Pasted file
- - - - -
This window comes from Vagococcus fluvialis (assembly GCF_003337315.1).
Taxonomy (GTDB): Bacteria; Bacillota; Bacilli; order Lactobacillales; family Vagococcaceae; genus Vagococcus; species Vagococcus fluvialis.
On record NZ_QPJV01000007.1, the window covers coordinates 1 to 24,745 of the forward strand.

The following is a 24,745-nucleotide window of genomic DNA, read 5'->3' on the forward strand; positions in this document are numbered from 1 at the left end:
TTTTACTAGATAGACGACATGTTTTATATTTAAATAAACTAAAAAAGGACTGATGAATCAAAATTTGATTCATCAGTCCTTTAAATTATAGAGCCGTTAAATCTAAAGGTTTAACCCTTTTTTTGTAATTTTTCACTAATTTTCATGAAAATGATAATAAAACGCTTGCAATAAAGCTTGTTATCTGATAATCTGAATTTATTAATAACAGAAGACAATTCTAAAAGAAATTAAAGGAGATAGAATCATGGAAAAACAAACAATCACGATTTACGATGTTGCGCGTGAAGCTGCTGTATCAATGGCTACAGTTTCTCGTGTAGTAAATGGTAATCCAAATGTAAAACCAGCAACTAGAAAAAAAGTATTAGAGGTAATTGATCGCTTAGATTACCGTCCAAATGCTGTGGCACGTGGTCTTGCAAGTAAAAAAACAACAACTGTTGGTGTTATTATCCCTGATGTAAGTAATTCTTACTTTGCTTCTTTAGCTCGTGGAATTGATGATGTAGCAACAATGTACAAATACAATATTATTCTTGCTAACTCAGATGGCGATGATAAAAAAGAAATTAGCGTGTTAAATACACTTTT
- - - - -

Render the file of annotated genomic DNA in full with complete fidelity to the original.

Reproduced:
This window comes from Vagococcus fluvialis (assembly GCF_003337315.1).
Taxonomy (GTDB): Bacteria; Bacillota; Bacilli; order Lactobacillales; family Vagococcaceae; genus Vagococcus; species Vagococcus fluvialis.
On record NZ_QPJV01000007.1, the window covers coordinates 1 to 24,745 of the forward strand.

The following is a 24,745-nucleotide window of genomic DNA, read 5'->3' on the forward strand; positions in this document are numbered from 1 at the left end:
TTTTACTAGATAGACGACATGTTTTATATTTAAATAAACTAAAAAAGGACTGATGAATCAAAATTTGATTCATCAGTCCTTTAAATTATAGAGCCGTTAAATCTAAAGGTTTAACCCTTTTTTTGTAATTTTTCACTAATTTTCATGAAAATGATAATAAAACGCTTGCAATAAAGCTTGTTATCTGATAATCTGAATTTATTAATAACAGAAGACAATTCTAAAAGAAATTAAAGGAGATAGAATCATGGAAAAACAAACAATCACGATTTACGATGTTGCGCGTGAAGCTGCTGTATCAATGGCTACAGTTTCTCGTGTAGTAAATGGTAATCCAAATGTAAAACCAGCAACTAGAAAAAAAGTATTAGAGGTAATTGATCGCTTAGATTACCGTCCAAATGCTGTGGCACGTGGTCTTGCAAGTAAAAAAACAACAACTGTTGGTGTTATTATCCCTGATGTAAGTAATTCTTACTTTGCTTCTTTAGCTCGTGGAATTGATGATGTAGCAACAATGTACAAATACAATATTATTCTTGCTAACTCAGATGGCGATGATAAAAAAGAAATTAGCGTGTTAAATACACTTTT